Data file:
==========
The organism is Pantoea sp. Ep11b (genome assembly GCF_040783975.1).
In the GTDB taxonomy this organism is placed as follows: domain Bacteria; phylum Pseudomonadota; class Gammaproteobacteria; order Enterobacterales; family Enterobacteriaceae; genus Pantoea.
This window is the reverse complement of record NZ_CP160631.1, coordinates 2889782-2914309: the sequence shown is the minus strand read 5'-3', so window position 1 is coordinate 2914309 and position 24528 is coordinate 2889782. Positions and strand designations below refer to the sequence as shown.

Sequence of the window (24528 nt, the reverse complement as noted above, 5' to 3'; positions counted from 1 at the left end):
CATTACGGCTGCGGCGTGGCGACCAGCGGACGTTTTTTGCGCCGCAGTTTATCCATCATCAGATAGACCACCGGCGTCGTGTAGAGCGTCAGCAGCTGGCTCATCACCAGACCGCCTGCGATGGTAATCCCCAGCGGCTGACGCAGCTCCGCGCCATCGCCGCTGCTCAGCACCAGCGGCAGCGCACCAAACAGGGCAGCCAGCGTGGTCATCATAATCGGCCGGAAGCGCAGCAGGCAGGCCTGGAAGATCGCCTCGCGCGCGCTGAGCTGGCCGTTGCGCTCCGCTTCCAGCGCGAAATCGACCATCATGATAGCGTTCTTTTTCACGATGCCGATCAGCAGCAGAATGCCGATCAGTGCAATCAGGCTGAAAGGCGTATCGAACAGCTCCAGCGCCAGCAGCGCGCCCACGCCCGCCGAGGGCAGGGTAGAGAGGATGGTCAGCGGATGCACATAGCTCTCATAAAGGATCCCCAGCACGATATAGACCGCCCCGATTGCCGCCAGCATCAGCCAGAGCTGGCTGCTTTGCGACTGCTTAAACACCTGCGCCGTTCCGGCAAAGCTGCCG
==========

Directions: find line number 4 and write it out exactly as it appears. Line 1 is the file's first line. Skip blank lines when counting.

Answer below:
Sequence of the window (24528 nt, the reverse complement as noted above, 5' to 3'; positions counted from 1 at the left end):